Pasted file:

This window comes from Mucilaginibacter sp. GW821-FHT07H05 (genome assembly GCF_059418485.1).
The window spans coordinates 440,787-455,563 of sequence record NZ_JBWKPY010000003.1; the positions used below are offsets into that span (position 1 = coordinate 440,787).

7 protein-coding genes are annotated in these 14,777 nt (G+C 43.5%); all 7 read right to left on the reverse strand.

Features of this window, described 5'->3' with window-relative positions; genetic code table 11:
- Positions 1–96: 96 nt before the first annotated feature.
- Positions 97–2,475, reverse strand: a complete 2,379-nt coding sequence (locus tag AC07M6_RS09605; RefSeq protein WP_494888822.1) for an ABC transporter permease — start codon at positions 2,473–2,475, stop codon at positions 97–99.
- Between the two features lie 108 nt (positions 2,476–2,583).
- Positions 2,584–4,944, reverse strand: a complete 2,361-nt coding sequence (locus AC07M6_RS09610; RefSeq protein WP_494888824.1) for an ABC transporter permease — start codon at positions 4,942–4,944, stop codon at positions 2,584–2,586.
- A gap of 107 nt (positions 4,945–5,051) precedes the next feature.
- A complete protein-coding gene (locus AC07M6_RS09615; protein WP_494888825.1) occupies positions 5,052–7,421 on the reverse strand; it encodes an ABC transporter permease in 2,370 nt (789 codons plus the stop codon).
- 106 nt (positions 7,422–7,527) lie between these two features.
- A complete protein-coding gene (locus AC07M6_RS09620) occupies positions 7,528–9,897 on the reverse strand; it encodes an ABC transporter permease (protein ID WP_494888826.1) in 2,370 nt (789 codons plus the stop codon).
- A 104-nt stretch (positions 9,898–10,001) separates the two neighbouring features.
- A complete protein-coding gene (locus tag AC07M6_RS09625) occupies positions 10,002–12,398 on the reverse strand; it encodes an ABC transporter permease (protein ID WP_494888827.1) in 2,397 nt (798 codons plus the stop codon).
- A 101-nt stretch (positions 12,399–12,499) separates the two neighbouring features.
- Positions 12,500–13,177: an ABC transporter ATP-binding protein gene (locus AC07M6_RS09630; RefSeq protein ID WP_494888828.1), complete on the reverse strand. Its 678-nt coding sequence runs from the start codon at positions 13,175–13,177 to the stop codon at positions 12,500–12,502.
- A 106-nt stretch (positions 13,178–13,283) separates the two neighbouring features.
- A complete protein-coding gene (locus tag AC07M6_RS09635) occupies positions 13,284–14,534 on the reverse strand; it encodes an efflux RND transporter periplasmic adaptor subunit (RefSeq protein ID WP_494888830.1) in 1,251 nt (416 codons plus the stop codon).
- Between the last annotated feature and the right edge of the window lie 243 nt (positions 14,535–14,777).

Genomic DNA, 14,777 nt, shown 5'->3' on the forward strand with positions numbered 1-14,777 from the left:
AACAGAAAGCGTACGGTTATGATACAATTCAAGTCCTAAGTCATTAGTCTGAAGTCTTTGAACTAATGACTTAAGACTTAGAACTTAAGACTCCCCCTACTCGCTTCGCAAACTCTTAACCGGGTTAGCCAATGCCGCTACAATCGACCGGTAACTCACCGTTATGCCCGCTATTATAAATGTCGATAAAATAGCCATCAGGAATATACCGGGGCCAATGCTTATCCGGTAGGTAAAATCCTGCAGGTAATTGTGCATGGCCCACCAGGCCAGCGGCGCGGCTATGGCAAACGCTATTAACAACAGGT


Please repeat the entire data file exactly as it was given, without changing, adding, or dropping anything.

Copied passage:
This window comes from Mucilaginibacter sp. GW821-FHT07H05 (genome assembly GCF_059418485.1).
The window spans coordinates 440,787-455,563 of sequence record NZ_JBWKPY010000003.1; the positions used below are offsets into that span (position 1 = coordinate 440,787).

7 protein-coding genes are annotated in these 14,777 nt (G+C 43.5%); all 7 read right to left on the reverse strand.

Features of this window, described 5'->3' with window-relative positions; genetic code table 11:
- Positions 1–96: 96 nt before the first annotated feature.
- Positions 97–2,475, reverse strand: a complete 2,379-nt coding sequence (locus tag AC07M6_RS09605; RefSeq protein WP_494888822.1) for an ABC transporter permease — start codon at positions 2,473–2,475, stop codon at positions 97–99.
- Between the two features lie 108 nt (positions 2,476–2,583).
- Positions 2,584–4,944, reverse strand: a complete 2,361-nt coding sequence (locus AC07M6_RS09610; RefSeq protein WP_494888824.1) for an ABC transporter permease — start codon at positions 4,942–4,944, stop codon at positions 2,584–2,586.
- A gap of 107 nt (positions 4,945–5,051) precedes the next feature.
- A complete protein-coding gene (locus AC07M6_RS09615; protein WP_494888825.1) occupies positions 5,052–7,421 on the reverse strand; it encodes an ABC transporter permease in 2,370 nt (789 codons plus the stop codon).
- 106 nt (positions 7,422–7,527) lie between these two features.
- A complete protein-coding gene (locus AC07M6_RS09620) occupies positions 7,528–9,897 on the reverse strand; it encodes an ABC transporter permease (protein ID WP_494888826.1) in 2,370 nt (789 codons plus the stop codon).
- A 104-nt stretch (positions 9,898–10,001) separates the two neighbouring features.
- A complete protein-coding gene (locus tag AC07M6_RS09625) occupies positions 10,002–12,398 on the reverse strand; it encodes an ABC transporter permease (protein ID WP_494888827.1) in 2,397 nt (798 codons plus the stop codon).
- A 101-nt stretch (positions 12,399–12,499) separates the two neighbouring features.
- Positions 12,500–13,177: an ABC transporter ATP-binding protein gene (locus AC07M6_RS09630; RefSeq protein ID WP_494888828.1), complete on the reverse strand. Its 678-nt coding sequence runs from the start codon at positions 13,175–13,177 to the stop codon at positions 12,500–12,502.
- A 106-nt stretch (positions 13,178–13,283) separates the two neighbouring features.
- A complete protein-coding gene (locus tag AC07M6_RS09635) occupies positions 13,284–14,534 on the reverse strand; it encodes an efflux RND transporter periplasmic adaptor subunit (RefSeq protein ID WP_494888830.1) in 1,251 nt (416 codons plus the stop codon).
- Between the last annotated feature and the right edge of the window lie 243 nt (positions 14,535–14,777).

Genomic DNA, 14,777 nt, shown 5'->3' on the forward strand with positions numbered 1-14,777 from the left:
AACAGAAAGCGTACGGTTATGATACAATTCAAGTCCTAAGTCATTAGTCTGAAGTCTTTGAACTAATGACTTAAGACTTAGAACTTAAGACTCCCCCTACTCGCTTCGCAAACTCTTAACCGGGTTAGCCAATGCCGCTACAATCGACCGGTAACTCACCGTTATGCCCGCTATTATAAATGTCGATAAAATAGCCATCAGGAATATACCGGGGCCAATGCTTATCCGGTAGGTAAAATCCTGCAGGTAATTGTGCATGGCCCACCAGGCCAGCGGCGCGGCTATGGCAAACGCTATTAACAACAGGT